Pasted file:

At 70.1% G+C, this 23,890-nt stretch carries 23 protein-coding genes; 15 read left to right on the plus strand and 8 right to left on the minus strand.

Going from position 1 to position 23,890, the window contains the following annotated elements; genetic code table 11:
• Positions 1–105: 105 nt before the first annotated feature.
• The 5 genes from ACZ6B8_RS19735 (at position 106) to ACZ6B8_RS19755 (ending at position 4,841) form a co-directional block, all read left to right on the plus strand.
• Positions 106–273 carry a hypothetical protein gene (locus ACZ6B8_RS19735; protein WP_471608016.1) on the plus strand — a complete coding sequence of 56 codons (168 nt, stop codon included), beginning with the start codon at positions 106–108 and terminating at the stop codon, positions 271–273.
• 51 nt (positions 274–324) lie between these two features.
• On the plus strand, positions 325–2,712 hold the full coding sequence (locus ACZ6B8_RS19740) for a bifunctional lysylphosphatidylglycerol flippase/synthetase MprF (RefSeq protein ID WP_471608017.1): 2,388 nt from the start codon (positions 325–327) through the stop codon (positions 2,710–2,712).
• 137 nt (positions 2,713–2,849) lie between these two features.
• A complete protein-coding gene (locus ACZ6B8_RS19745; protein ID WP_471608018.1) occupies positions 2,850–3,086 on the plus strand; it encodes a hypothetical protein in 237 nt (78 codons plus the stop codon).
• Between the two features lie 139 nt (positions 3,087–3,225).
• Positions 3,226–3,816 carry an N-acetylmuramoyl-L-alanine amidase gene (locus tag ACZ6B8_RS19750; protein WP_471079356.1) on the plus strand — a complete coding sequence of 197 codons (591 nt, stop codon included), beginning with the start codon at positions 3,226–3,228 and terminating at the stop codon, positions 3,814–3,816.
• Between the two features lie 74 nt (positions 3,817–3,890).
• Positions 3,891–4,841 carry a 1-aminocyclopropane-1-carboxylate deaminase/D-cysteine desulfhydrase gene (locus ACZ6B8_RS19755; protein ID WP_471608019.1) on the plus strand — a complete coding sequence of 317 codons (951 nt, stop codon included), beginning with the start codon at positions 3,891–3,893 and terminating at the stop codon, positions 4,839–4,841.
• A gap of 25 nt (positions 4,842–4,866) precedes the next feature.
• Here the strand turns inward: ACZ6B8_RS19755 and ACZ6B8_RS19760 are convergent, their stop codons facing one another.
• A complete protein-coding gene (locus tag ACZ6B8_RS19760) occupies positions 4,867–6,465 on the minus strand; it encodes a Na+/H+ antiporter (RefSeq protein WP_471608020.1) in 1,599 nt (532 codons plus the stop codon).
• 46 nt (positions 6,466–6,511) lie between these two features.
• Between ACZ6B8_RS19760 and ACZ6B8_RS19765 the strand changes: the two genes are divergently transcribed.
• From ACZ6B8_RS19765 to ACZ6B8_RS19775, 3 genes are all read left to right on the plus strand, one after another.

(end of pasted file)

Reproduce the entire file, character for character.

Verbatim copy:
At 70.1% G+C, this 23,890-nt stretch carries 23 protein-coding genes; 15 read left to right on the plus strand and 8 right to left on the minus strand.

Going from position 1 to position 23,890, the window contains the following annotated elements; genetic code table 11:
• Positions 1–105: 105 nt before the first annotated feature.
• The 5 genes from ACZ6B8_RS19735 (at position 106) to ACZ6B8_RS19755 (ending at position 4,841) form a co-directional block, all read left to right on the plus strand.
• Positions 106–273 carry a hypothetical protein gene (locus ACZ6B8_RS19735; protein WP_471608016.1) on the plus strand — a complete coding sequence of 56 codons (168 nt, stop codon included), beginning with the start codon at positions 106–108 and terminating at the stop codon, positions 271–273.
• 51 nt (positions 274–324) lie between these two features.
• On the plus strand, positions 325–2,712 hold the full coding sequence (locus ACZ6B8_RS19740) for a bifunctional lysylphosphatidylglycerol flippase/synthetase MprF (RefSeq protein ID WP_471608017.1): 2,388 nt from the start codon (positions 325–327) through the stop codon (positions 2,710–2,712).
• 137 nt (positions 2,713–2,849) lie between these two features.
• A complete protein-coding gene (locus ACZ6B8_RS19745; protein ID WP_471608018.1) occupies positions 2,850–3,086 on the plus strand; it encodes a hypothetical protein in 237 nt (78 codons plus the stop codon).
• Between the two features lie 139 nt (positions 3,087–3,225).
• Positions 3,226–3,816 carry an N-acetylmuramoyl-L-alanine amidase gene (locus tag ACZ6B8_RS19750; protein WP_471079356.1) on the plus strand — a complete coding sequence of 197 codons (591 nt, stop codon included), beginning with the start codon at positions 3,226–3,228 and terminating at the stop codon, positions 3,814–3,816.
• Between the two features lie 74 nt (positions 3,817–3,890).
• Positions 3,891–4,841 carry a 1-aminocyclopropane-1-carboxylate deaminase/D-cysteine desulfhydrase gene (locus ACZ6B8_RS19755; protein ID WP_471608019.1) on the plus strand — a complete coding sequence of 317 codons (951 nt, stop codon included), beginning with the start codon at positions 3,891–3,893 and terminating at the stop codon, positions 4,839–4,841.
• A gap of 25 nt (positions 4,842–4,866) precedes the next feature.
• Here the strand turns inward: ACZ6B8_RS19755 and ACZ6B8_RS19760 are convergent, their stop codons facing one another.
• A complete protein-coding gene (locus tag ACZ6B8_RS19760) occupies positions 4,867–6,465 on the minus strand; it encodes a Na+/H+ antiporter (RefSeq protein WP_471608020.1) in 1,599 nt (532 codons plus the stop codon).
• 46 nt (positions 6,466–6,511) lie between these two features.
• Between ACZ6B8_RS19760 and ACZ6B8_RS19765 the strand changes: the two genes are divergently transcribed.
• From ACZ6B8_RS19765 to ACZ6B8_RS19775, 3 genes are all read left to right on the plus strand, one after another.